The Jubilee Bridge is quite unique, at least compared to the other bridges in London. First, it is the newest bridge I crossed–Her Royal Highness Princess Alexandra dedicated the bridge on July 2, 2003. Second, it is one of only two pedestrian bridges. Third, it crosses the Thames twice.
Built on either side of one of the underground bridges which connects to the Embankment station, this bridge is really two bridges. Particularly for my project, it was very thoughtful of the builders to put a bridge on either side of the underground one so that pedestrians can choose which view of the river they get.
Downriver shows a great view of the changing skyline of London Town. St. Paul’s Cathedral still dominates its part of the skyline, but more towers are popping up around it. It almost seems like there are more cranes than buildings in this view of London.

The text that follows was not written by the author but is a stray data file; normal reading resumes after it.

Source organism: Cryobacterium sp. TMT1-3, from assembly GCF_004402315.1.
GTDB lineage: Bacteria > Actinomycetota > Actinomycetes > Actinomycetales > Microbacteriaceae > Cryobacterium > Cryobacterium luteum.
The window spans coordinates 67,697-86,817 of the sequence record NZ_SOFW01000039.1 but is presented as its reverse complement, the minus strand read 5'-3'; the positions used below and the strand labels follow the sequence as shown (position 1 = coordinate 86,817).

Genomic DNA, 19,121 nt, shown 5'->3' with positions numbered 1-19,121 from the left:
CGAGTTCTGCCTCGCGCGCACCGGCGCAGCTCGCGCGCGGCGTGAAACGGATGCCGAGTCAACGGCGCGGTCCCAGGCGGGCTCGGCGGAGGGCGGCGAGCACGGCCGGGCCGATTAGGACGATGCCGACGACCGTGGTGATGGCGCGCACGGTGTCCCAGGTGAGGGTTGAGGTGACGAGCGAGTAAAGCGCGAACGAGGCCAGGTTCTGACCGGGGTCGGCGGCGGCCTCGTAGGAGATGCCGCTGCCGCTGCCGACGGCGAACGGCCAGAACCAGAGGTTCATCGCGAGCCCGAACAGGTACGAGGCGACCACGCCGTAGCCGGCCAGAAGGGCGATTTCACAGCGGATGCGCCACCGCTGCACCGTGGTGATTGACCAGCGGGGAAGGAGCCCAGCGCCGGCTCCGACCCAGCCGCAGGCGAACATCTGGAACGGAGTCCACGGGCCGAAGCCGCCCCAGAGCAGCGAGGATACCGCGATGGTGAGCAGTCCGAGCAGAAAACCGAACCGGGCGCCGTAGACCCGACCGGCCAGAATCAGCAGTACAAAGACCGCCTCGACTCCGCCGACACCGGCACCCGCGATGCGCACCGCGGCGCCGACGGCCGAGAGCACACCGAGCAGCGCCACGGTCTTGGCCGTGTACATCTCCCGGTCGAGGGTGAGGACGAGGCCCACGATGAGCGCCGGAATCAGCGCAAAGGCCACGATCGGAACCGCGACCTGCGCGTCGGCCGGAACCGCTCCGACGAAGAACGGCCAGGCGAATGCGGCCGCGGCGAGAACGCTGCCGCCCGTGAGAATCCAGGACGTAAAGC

The upriver span of the bridge provides an excellent view of the London Eye and the Houses of Parliament. And speaking of Parliament, I recently saw that Big Ben has been renamed Elizabeth Tower (see article in the BBC news). While I agree that it is a great accomplishment for Queen Elizabeth to have reached her 60th year on the throne, I am quite dismayed by the decision to rename Big Ben. Big Ben is such an iconic and catchy name. I don’t see how Elizabeth Tower could possibly catch on. It is one thing to rename the King’s Tower as Victoria Tower, but quite another to rename Big Ben. It seems like there surely must be something else that Parliament could rename to honor the Queen.
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Although commonly applied as the name of the tower, Big Ben is the name of the clock, or more specifically, the large bell rung by the clock. The tower was called “The Clock Tower” prior to the renaming. So now Big Ben is in Elizabeth’s belfry.